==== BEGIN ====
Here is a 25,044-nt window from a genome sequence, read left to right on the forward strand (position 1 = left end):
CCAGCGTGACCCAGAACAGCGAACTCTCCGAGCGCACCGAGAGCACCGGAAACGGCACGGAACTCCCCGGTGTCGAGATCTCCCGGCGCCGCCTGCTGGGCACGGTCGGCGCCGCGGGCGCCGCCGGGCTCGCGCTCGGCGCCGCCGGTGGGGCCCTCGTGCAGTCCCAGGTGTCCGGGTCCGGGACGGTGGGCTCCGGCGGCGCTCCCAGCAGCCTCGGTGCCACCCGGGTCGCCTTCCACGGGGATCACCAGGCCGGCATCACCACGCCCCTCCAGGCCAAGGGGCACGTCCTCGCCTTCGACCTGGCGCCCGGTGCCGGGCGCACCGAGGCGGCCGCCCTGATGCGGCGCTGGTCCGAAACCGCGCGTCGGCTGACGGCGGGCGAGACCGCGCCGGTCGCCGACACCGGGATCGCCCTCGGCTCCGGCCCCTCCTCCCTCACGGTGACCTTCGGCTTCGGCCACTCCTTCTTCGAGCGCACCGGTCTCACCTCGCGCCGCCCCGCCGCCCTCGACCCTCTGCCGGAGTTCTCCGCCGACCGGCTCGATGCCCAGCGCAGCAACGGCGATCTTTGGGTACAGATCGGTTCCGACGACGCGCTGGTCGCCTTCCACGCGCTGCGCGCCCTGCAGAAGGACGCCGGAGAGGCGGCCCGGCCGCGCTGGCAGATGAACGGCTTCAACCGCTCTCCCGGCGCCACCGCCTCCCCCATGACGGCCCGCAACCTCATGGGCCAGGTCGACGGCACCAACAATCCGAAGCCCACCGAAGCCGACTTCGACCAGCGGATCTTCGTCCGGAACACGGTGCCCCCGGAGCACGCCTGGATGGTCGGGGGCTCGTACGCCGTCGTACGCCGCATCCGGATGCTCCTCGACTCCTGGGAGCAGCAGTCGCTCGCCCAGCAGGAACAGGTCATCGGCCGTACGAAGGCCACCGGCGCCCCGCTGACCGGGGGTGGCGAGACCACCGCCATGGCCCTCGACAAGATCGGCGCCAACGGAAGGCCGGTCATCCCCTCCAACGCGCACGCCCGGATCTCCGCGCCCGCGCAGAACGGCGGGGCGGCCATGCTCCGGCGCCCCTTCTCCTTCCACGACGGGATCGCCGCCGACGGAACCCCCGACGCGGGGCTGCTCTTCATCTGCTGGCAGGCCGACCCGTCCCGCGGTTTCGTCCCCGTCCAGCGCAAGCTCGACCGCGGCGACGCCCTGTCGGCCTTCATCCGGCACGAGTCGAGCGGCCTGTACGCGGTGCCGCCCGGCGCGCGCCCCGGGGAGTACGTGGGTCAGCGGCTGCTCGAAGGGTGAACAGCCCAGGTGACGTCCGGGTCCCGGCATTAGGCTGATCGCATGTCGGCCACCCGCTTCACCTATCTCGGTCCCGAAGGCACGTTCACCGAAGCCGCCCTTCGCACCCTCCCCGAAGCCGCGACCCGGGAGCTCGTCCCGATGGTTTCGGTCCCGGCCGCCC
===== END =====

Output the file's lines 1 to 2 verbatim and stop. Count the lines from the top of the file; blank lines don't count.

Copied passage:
Here is a 25,044-nt window from a genome sequence, read left to right on the forward strand (position 1 = left end):
CCAGCGTGACCCAGAACAGCGAACTCTCCGAGCGCACCGAGAGCACCGGAAACGGCACGGAACTCCCCGGTGTCGAGATCTCCCGGCGCCGCCTGCTGGGCACGGTCGGCGCCGCGGGCGCCGCCGGGCTCGCGCTCGGCGCCGCCGGTGGGGCCCTCGTGCAGTCCCAGGTGTCCGGGTCCGGGACGGTGGGCTCCGGCGGCGCTCCCAGCAGCCTCGGTGCCACCCGGGTCGCCTTCCACGGGGATCACCAGGCCGGCATCACCACGCCCCTCCAGGCCAAGGGGCACGTCCTCGCCTTCGACCTGGCGCCCGGTGCCGGGCGCACCGAGGCGGCCGCCCTGATGCGGCGCTGGTCCGAAACCGCGCGTCGGCTGACGGCGGGCGAGACCGCGCCGGTCGCCGACACCGGGATCGCCCTCGGCTCCGGCCCCTCCTCCCTCACGGTGACCTTCGGCTTCGGCCACTCCTTCTTCGAGCGCACCGGTCTCACCTCGCGCCGCCCCGCCGCCCTCGACCCTCTGCCGGAGTTCTCCGCCGACCGGCTCGATGCCCAGCGCAGCAACGGCGATCTTTGGGTACAGATCGGTTCCGACGACGCGCTGGTCGCCTTCCACGCGCTGCGCGCCCTGCAGAAGGACGCCGGAGAGGCGGCCCGGCCGCGCTGGCAGATGAACGGCTTCAACCGCTCTCCCGGCGCCACCGCCTCCCCCATGACGGCCCGCAACCTCATGGGCCAGGTCGACGGCACCAACAATCCGAAGCCCACCGAAGCCGACTTCGACCAGCGGATCTTCGTCCGGAACACGGTGCCCCCGGAGCACGCCTGGATGGTCGGGGGCTCGTACGCCGTCGTACGCCGCATCCGGATGCTCCTCGACTCCTGGGAGCAGCAGTCGCTCGCCCAGCAGGAACAGGTCATCGGCCGTACGAAGGCCACCGGCGCCCCGCTGACCGGGGGTGGCGAGACCACCGCCATGGCCCTCGACAAGATCGGCGCCAACGGAAGGCCGGTCATCCCCTCCAACGCGCACGCCCGGATCTCCGCGCCCGCGCAGAACGGCGGGGCGGCCATGCTCCGGCGCCCCTTCTCCTTCCACGACGGGATCGCCGCCGACGGAACCCCCGACGCGGGGCTGCTCTTCATCTGCTGGCAGGCCGACCCGTCCCGCGGTTTCGTCCCCGTCCAGCGCAAGCTCGACCGCGGCGACGCCCTGTCGGCCTTCATCCGGCACGAGTCGAGCGGCCTGTACGCGGTGCCGCCCGGCGCGCGCCCCGGGGAGTACGTGGGTCAGCGGCTGCTCGAAGGGTGAACAGCCCAGGTGACGTCCGGGTCCCGGCATTAGGCTGATCGCATGTCGGCCACCCGCTTCACCTATCTCGGTCCCGAAGGCACGTTCACCGAAGCCGCCCTTCGCACCCTCCCCGAAGCCGCGACCCGGGAGCTCGTCCCGATGGTTTCGGTCCCGGCCGCCC